The 2001 Roadless Rule protects wild places in our National Forests across the country. Roadless areas on the Tongass National Forest in Southeast Alaska have exceptional wilderness value and areas of high biological value. About half of the big old trees on the Tongass have already been felled for logging, but the Roadless Rule helps protect about half of what is left. Roadless areas are home to salmon, grouse, goshawks, bears, wolves, and many other birds and wildlife. Roadless areas provide humans with opportunities for fishing, hunting, bird-watching, backpacking, and wilderness solitude.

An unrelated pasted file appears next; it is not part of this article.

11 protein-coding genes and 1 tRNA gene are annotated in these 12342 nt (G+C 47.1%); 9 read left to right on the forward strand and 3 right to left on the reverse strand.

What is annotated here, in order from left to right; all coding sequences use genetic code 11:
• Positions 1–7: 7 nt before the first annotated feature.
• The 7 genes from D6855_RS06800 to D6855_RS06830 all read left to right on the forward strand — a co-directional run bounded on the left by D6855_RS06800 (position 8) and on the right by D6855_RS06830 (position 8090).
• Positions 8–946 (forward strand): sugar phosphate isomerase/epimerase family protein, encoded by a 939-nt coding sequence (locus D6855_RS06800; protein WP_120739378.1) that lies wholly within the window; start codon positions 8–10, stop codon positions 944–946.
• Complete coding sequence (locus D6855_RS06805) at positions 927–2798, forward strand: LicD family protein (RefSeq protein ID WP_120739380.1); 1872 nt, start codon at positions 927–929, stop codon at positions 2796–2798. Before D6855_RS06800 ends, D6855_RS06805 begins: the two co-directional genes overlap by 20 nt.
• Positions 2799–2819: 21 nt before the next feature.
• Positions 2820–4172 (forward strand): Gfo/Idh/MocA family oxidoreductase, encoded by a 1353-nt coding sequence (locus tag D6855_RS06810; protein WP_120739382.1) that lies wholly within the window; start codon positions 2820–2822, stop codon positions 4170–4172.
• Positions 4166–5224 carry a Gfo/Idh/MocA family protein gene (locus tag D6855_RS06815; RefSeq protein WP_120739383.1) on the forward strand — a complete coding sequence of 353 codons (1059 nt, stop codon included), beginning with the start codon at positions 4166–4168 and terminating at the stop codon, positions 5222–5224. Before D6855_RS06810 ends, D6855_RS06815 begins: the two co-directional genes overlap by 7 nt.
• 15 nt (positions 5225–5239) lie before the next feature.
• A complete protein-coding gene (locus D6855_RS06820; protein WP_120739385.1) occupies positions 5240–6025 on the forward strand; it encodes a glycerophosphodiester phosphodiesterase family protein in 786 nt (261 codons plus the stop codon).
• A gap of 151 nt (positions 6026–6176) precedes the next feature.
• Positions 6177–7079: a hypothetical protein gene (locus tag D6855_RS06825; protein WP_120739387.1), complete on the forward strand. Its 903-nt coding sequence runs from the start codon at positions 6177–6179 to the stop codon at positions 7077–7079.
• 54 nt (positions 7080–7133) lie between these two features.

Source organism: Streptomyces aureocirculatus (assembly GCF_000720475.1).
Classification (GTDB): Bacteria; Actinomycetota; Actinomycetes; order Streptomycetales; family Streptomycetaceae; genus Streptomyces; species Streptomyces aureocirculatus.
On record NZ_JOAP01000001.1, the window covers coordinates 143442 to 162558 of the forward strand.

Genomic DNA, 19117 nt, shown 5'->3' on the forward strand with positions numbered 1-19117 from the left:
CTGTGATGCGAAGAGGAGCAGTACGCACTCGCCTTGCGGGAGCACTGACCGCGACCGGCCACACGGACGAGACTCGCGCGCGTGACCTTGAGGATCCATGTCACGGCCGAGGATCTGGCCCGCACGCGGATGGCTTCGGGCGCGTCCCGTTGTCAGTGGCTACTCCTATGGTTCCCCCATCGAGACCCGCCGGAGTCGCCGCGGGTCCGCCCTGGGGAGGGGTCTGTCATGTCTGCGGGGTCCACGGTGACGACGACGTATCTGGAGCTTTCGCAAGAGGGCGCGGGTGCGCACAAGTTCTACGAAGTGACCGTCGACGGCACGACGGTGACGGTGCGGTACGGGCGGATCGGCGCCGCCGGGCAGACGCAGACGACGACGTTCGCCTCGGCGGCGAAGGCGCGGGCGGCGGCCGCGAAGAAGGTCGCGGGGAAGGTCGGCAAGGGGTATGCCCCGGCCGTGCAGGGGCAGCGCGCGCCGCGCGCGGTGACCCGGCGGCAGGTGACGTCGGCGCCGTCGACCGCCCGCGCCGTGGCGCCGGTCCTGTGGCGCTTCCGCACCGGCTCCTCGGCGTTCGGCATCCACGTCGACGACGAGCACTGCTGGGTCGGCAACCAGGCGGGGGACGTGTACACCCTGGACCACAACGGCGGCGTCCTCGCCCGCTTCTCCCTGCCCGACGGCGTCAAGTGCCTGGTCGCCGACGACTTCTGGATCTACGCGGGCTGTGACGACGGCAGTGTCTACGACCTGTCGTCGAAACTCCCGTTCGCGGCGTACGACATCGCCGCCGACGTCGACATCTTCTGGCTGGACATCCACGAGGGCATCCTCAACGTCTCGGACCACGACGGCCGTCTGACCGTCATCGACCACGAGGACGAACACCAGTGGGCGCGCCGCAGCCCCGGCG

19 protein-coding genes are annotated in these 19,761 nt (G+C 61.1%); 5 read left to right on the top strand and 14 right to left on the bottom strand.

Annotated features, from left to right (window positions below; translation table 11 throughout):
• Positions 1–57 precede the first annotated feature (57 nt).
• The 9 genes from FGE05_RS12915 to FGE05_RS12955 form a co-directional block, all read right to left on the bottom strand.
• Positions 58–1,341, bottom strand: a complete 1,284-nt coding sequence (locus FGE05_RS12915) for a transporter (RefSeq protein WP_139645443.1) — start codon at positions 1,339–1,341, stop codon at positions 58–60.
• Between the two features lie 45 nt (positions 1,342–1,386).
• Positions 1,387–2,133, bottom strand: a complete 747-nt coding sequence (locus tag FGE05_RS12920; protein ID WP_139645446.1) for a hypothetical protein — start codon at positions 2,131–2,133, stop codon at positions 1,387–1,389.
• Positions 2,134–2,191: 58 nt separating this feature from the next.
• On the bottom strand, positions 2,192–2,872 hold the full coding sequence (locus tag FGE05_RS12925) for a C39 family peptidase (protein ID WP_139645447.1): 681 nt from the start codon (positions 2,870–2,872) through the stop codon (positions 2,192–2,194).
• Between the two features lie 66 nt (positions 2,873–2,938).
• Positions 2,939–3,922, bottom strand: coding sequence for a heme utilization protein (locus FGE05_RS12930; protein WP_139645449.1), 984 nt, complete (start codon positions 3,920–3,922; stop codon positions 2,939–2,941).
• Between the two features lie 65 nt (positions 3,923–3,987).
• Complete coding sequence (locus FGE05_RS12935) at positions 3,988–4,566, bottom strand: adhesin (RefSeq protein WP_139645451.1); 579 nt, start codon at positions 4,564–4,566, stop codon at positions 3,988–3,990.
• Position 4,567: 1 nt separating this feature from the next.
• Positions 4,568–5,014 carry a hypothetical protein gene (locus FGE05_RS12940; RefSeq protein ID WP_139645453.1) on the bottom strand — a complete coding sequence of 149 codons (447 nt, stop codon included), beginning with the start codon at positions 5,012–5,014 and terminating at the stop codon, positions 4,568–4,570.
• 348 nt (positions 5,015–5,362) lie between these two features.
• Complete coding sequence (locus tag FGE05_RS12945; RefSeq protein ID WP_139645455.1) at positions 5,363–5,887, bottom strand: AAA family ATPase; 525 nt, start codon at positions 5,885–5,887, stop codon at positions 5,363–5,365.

Learn more about the Tongass as we place a spotlight on seven roadless areas.